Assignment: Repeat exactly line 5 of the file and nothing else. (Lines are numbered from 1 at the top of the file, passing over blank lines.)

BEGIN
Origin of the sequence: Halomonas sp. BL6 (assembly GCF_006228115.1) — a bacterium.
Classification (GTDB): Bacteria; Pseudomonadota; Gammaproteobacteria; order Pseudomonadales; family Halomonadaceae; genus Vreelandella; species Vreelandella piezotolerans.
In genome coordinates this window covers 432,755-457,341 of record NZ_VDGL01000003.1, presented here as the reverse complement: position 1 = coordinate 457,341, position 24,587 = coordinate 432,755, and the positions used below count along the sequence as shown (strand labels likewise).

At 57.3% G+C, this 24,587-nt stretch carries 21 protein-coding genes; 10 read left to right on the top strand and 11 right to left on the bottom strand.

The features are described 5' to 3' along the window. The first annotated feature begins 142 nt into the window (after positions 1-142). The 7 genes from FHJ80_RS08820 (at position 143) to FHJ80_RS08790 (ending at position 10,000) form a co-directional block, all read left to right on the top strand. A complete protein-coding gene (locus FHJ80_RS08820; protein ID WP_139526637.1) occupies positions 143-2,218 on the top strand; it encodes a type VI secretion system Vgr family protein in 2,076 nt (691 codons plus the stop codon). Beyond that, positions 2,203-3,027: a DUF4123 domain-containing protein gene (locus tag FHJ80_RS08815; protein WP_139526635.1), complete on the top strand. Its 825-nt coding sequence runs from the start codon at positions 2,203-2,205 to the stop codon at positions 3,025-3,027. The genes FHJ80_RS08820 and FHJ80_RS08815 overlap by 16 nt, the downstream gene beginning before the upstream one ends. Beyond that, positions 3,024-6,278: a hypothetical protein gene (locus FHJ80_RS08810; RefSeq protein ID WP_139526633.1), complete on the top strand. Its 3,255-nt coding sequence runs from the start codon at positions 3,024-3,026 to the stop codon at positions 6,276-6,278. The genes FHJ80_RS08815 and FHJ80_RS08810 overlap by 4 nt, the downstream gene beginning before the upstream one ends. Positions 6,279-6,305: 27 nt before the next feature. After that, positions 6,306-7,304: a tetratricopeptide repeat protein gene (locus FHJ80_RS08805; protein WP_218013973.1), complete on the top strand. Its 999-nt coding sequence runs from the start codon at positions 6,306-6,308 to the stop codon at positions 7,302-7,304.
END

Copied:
The features are described 5' to 3' along the window. The first annotated feature begins 142 nt into the window (after positions 1-142). The 7 genes from FHJ80_RS08820 (at position 143) to FHJ80_RS08790 (ending at position 10,000) form a co-directional block, all read left to right on the top strand. A complete protein-coding gene (locus FHJ80_RS08820; protein ID WP_139526637.1) occupies positions 143-2,218 on the top strand; it encodes a type VI secretion system Vgr family protein in 2,076 nt (691 codons plus the stop codon). Beyond that, positions 2,203-3,027: a DUF4123 domain-containing protein gene (locus tag FHJ80_RS08815; protein WP_139526635.1), complete on the top strand. Its 825-nt coding sequence runs from the start codon at positions 2,203-2,205 to the stop codon at positions 3,025-3,027. The genes FHJ80_RS08820 and FHJ80_RS08815 overlap by 16 nt, the downstream gene beginning before the upstream one ends. Beyond that, positions 3,024-6,278: a hypothetical protein gene (locus FHJ80_RS08810; RefSeq protein ID WP_139526633.1), complete on the top strand. Its 3,255-nt coding sequence runs from the start codon at positions 3,024-3,026 to the stop codon at positions 6,276-6,278. The genes FHJ80_RS08815 and FHJ80_RS08810 overlap by 4 nt, the downstream gene beginning before the upstream one ends. Positions 6,279-6,305: 27 nt before the next feature. After that, positions 6,306-7,304: a tetratricopeptide repeat protein gene (locus FHJ80_RS08805; protein WP_218013973.1), complete on the top strand. Its 999-nt coding sequence runs from the start codon at positions 6,306-6,308 to the stop codon at positions 7,302-7,304.